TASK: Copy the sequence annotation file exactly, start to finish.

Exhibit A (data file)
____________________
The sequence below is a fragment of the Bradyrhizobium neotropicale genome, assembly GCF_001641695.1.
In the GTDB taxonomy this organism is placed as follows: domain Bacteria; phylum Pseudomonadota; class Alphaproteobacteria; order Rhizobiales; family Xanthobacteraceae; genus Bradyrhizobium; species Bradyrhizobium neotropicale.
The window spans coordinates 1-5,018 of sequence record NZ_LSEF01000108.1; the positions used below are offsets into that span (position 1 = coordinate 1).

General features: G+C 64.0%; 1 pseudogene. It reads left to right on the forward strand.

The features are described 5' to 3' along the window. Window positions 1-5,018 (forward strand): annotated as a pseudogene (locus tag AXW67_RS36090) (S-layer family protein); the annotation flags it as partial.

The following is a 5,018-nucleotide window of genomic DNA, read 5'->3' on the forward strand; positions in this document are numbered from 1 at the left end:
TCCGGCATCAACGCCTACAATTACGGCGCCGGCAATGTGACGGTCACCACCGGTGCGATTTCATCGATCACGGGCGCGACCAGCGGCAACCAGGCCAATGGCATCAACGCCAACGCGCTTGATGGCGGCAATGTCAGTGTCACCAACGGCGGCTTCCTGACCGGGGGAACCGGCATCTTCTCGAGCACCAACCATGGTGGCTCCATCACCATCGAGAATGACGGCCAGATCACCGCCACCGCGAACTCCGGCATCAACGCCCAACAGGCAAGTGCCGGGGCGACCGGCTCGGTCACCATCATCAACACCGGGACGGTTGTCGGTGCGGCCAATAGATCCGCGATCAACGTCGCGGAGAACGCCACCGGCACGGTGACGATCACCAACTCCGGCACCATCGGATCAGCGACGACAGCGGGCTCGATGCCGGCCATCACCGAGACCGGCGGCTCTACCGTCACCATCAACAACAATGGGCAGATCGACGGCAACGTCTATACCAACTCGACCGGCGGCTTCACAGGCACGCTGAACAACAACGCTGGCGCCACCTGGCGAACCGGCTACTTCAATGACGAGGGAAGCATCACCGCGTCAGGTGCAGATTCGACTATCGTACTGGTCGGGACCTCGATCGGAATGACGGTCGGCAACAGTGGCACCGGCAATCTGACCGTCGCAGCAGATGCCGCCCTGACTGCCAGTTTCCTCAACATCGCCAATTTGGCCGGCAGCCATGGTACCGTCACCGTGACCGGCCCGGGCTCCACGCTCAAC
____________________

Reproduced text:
The sequence below is a fragment of the Bradyrhizobium neotropicale genome, assembly GCF_001641695.1.
In the GTDB taxonomy this organism is placed as follows: domain Bacteria; phylum Pseudomonadota; class Alphaproteobacteria; order Rhizobiales; family Xanthobacteraceae; genus Bradyrhizobium; species Bradyrhizobium neotropicale.
The window spans coordinates 1-5,018 of sequence record NZ_LSEF01000108.1; the positions used below are offsets into that span (position 1 = coordinate 1).

General features: G+C 64.0%; 1 pseudogene. It reads left to right on the forward strand.

The features are described 5' to 3' along the window. Window positions 1-5,018 (forward strand): annotated as a pseudogene (locus tag AXW67_RS36090) (S-layer family protein); the annotation flags it as partial.

The following is a 5,018-nucleotide window of genomic DNA, read 5'->3' on the forward strand; positions in this document are numbered from 1 at the left end:
TCCGGCATCAACGCCTACAATTACGGCGCCGGCAATGTGACGGTCACCACCGGTGCGATTTCATCGATCACGGGCGCGACCAGCGGCAACCAGGCCAATGGCATCAACGCCAACGCGCTTGATGGCGGCAATGTCAGTGTCACCAACGGCGGCTTCCTGACCGGGGGAACCGGCATCTTCTCGAGCACCAACCATGGTGGCTCCATCACCATCGAGAATGACGGCCAGATCACCGCCACCGCGAACTCCGGCATCAACGCCCAACAGGCAAGTGCCGGGGCGACCGGCTCGGTCACCATCATCAACACCGGGACGGTTGTCGGTGCGGCCAATAGATCCGCGATCAACGTCGCGGAGAACGCCACCGGCACGGTGACGATCACCAACTCCGGCACCATCGGATCAGCGACGACAGCGGGCTCGATGCCGGCCATCACCGAGACCGGCGGCTCTACCGTCACCATCAACAACAATGGGCAGATCGACGGCAACGTCTATACCAACTCGACCGGCGGCTTCACAGGCACGCTGAACAACAACGCTGGCGCCACCTGGCGAACCGGCTACTTCAATGACGAGGGAAGCATCACCGCGTCAGGTGCAGATTCGACTATCGTACTGGTCGGGACCTCGATCGGAATGACGGTCGGCAACAGTGGCACCGGCAATCTGACCGTCGCAGCAGATGCCGCCCTGACTGCCAGTTTCCTCAACATCGCCAATTTGGCCGGCAGCCATGGTACCGTCACCGTGACCGGCCCGGGCTCCACGCTCAAC